By the book: Fall releases offer 'can't miss' titles
Updated: Jan 25, 2022
Karin Gillespie | Columnist
September 24, 2021 Fall is an abundance of riches for readers because it’s the season when publishers release their most highly anticipated titles. It’s also the time of year when people ask me, “What book are you most looking forward to?”
Where did Narnia come from? That’s the question posed in the novel “Once Upon a Wardrobe” by Patti Callahan. Megs Devonshire, a logical-minded student on scholarship at Oxford, has a younger brother George who’s dying. After reading “The Lion, the Witch and the Wardrobe,” George begs his sister to approach C.S. Lewis and convince him to reveal the origins of Narnia.
The famous author doesn’t immediately discuss Narnia but instead regales Megs with stories of his early life. When Megs eventually discovers the secret behind Narnia, she finds it captures a hopeful truth that defies her measured and practical way of approaching the world.
Alabama author Callahan first wrote about Lewis in the novel “Becoming Mrs. Lewis” and “Once Upon a Wardrobe” is her second fictional tribute to the author, which casts a charming and engaging spotlight on his childhood. Pre-Order the Book
My choice this autumn is “Apples Never Fall” by Liane Moriarty. Moriarty specializes in domestic suspense, one of the most popular genres in literature, yet she elevates the category with layered characters, spot-on observations and sly humor. Her latest novel is one of her most accomplished, and it centers on the Delaney family whose matriarch, Joy, goes missing.
The main suspect in Joy’s disappearance is Stan, her husband. The grown Delaney children can’t imagine their dad harming their mom, but they are disturbed when they uncover secrets he’s been hiding. By the time all is revealed, the children find themselves re-framing their family history. If you read only one novel this October, you can’t miss with “Apples Never Fall.”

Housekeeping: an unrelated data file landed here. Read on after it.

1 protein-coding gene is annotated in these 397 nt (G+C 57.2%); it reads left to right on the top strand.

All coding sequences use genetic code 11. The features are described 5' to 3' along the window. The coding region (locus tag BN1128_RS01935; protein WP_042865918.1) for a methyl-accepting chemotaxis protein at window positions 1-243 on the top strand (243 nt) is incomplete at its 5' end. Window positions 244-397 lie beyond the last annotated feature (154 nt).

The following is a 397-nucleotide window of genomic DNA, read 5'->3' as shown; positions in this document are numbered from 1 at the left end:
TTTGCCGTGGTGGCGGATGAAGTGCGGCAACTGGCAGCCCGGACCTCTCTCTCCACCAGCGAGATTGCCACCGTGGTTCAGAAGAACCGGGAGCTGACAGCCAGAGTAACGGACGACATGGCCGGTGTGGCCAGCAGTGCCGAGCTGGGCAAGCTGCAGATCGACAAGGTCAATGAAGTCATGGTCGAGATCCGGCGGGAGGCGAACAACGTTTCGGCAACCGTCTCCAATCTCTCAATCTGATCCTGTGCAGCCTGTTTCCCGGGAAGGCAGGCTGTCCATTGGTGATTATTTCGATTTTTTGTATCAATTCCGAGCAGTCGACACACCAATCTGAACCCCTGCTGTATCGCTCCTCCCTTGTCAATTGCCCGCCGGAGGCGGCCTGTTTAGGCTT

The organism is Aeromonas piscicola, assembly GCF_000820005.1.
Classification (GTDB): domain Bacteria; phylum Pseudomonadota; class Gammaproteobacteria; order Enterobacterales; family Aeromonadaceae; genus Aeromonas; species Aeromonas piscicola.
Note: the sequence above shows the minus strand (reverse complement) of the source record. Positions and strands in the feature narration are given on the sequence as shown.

Some friendships seem indestructible, especially ones that have endured since kindergarten. Jen and Riley are as close as sisters, but to outsiders they seem worlds apart. Jen is expecting her first child after years of trying and can’t wait to be a mom. Riley is poised to become one of the first Black female anchors of a news channel.
Their bond is tested when Jen’s husband, a police officer, is involved in the shooting of an unarmed Black teenager, and Riley is assigned to cover the story. The incident makes both women examine where their loyalties lie.
“We Are Not Like Them” by Christine Pride and Jo Piazza delves into complex racial issues and how they can shape and shake our most intimate ties. Ultimately, it’s a story about the resilience of female friendships, making it the type of novel that will likely launch hundreds of book club discussions.
Few authors attract so many fans that they form lines that stretch around the block, but North Carolina writer David Sedaris is one of those authors. Why? Because he’s the kind of writer who can manage to make a grocery list hilarious and insightful.
In Sedaris’s latest book, “A Carnival of Snackery,” readers are treated to a peek into his diary. There’s his usual observations about the foibles of family life and the characters he encounters in his frequent travels. But this diary also reveals a slightly darker Sedaris who meditates on mortality, illness and suicide. Still the mood never stays gloomy for long. For instance, when Sedaris has a tumor removed, he decides he wants to feed it to a snapping turtle. His latest book will delight long-term fans but is also a great introduction to those who have yet to discover Sedaris’s signature witticism.